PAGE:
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Purchase All-Free Clear Mega Packs today and conquer any laundry load for all fabric types. And we continue with our American stories. Up next, a story from Bob Kendrick, president of the Negro Leagues Baseball Museum in Kansas City, Missouri. Today, Bob shares with us a story that started in Kansas City, made its way to Brooklyn and then became a phenomenon nationwide.

Take it away, Bob. Many of the great changes that occurred in our society occurred as a result of Jackie Robinson's breaking of Major League Baseball's color barrier. Well, Jackie Robinson's illustrious professional baseball career began right here in Kansas City, 1945.

I think people think that Jackie just walked out of nowhere and started playing for the Brooklyn Dodgers, but his real rookie season was here in Kansas City, 1945. And the three months, because he didn't play a full year, but the three months that he played here in Kansas City, he fell in love with everything that Kansas City is famous for. Barbecue and jazz. He liked the ribs at a place called Old Kentucky Barbecue. Old Kentucky Barbecue would become the forerunner of the great Gates Barbecue chain of restaurants that are world renowned to this day.

And while New Orleans may lay claim to jazz, it was Kansas City that gave jazz its soul. And by the end of that 45 season, Jackie had literally disappeared. His teammates had no idea where he was. Well, as we know, he had been summoned away to meet Branch Rickey. And the two of them would meet there in Brooklyn and make the epic decision that Jackie Robinson would become baseball's chosen one. The man that would break Major League Baseball's six decade long self-imposed color barrier. Jackie Robinson's breaking of the color barrier was not only a part of the civil rights movement, it was the beginning of the civil rights movement in this country. This is 1947, so this is before Brown versus the Board of Education. This is before Rosa Parks refusal to move to the back of the bus. My dear friend the late great Buck O'Neil would so eloquently say Dr. Martin Luther King Jr. was merely a sophomore at Morehouse College in Atlanta, Georgia, when Jackie signed his contract to play in the Dodgers organization.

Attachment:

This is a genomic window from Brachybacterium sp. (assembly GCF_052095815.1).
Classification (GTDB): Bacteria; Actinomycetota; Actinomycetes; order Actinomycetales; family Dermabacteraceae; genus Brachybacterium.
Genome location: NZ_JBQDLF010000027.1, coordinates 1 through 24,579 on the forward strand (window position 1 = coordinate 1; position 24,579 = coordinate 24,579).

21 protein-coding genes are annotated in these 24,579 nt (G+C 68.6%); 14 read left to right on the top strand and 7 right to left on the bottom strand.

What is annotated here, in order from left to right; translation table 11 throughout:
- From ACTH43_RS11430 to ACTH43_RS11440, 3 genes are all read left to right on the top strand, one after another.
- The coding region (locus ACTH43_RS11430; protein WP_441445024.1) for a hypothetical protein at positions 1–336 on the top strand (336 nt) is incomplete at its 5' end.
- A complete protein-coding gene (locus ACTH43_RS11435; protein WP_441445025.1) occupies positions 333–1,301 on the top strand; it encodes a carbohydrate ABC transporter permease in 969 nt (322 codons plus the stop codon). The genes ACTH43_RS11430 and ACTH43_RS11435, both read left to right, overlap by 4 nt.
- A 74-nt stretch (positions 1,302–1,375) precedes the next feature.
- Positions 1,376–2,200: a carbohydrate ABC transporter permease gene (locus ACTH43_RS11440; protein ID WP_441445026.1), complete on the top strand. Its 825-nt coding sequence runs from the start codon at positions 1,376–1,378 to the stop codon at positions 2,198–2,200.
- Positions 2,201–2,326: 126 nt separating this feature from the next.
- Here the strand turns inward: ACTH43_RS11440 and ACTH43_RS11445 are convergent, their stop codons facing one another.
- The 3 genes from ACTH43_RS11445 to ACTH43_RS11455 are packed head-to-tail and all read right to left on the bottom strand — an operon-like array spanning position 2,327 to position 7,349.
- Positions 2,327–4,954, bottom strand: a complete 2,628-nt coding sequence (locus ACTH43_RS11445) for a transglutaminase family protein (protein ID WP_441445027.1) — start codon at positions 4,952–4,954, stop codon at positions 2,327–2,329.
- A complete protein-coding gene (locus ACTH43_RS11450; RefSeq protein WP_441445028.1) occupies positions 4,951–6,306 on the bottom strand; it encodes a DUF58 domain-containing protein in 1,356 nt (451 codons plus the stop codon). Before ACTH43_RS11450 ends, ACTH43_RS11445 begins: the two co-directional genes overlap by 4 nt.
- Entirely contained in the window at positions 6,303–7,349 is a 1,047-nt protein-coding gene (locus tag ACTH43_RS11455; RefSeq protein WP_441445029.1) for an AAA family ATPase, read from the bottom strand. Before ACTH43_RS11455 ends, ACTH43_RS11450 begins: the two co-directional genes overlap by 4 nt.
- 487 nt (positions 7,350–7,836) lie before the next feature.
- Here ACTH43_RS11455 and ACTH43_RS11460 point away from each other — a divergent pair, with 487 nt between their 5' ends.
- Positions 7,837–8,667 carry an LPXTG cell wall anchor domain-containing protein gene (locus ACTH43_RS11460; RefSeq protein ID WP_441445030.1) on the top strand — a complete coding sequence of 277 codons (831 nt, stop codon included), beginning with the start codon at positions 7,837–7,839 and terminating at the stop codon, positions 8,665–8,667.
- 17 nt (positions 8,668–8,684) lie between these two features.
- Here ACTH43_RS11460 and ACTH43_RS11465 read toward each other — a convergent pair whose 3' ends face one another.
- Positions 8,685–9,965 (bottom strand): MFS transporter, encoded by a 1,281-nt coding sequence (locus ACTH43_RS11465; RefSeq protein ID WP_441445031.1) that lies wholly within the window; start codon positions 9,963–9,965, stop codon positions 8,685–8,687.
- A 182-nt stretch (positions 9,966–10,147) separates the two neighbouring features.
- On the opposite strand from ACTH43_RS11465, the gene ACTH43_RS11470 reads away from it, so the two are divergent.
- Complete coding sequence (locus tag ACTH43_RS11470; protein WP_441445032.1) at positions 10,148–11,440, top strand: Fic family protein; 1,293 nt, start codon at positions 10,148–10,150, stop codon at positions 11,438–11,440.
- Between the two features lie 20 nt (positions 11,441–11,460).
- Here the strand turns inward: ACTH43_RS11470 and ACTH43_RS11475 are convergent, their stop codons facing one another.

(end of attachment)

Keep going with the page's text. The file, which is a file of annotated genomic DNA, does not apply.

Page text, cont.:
Our very own President Truman would not integrate the armed forces until a year after Jackie. So for all intensive purposes, this is what started the ball of social progress rolling in our country. Baseball and our country jumped on the coattail of baseball. And so it was the great city of Kansas City and the Negro Leagues that gave America arguably its greatest hero in Jackie Robinson. And baseball was Jackie Robinson's weakest sport. He was a much better basketball, football, track athlete than he was baseball player and some say an even better tennis player. And so people will say, well was he the best player in the Negro Leagues?

No. He was the right player in the Negro Leagues. Baseball was his weakest sport. So there were other Negro Leaguers who were far superior baseball players to Jackie Robinson and that's not to disparage Jackie Robinson because Jackie Robinson is one of the greatest athletes in American history. There was nothing that Jackie couldn't do. This just speaks simply to the immense talent that was there in the Negro Leagues and these were veteran ball players who had been playing the game of baseball much longer than Jackie had.

Jackie was relatively new to the game of baseball. He had played at UCLA and then he continued to play while he was serving in the U.S. Army. Little bitty Fort Riley, Kansas, he was stationed there and you know who was with him? The heavyweight boxing champion of the world, Joe Lewis. And it would beat Joe Lewis who would help get Jackie Robinson into officer school. Fort Riley wasn't admitting blacks into his officer school program at that time. And Joe Lewis who had been doing exhibition prize fights to help raise money for the armed forces called in some favors and that's how Jackie gets into officer school. Jackie then moves over to Fort Hood in Texas where he was court-martialed for refusing to give up his seat to a white officer on the bus. And so for Jackie Robinson to take the abuse that he took, this was totally out of character for him. Jackie Robinson was as fiery and feisty an individual as you will ever meet. I think there is this belief that Ricky wanted somebody who wouldn't fight back and he absolutely needed someone who wouldn't fight back. But the fact that Jackie wouldn't fight back has nothing to do with the fact that Jackie wasn't a fierce competitor and very fiery personality. He humbled himself for the greater good. As I said, this is totally out of character for Jackie. As Buck O'Neil would say, Jackie Robinson could duke and would duke.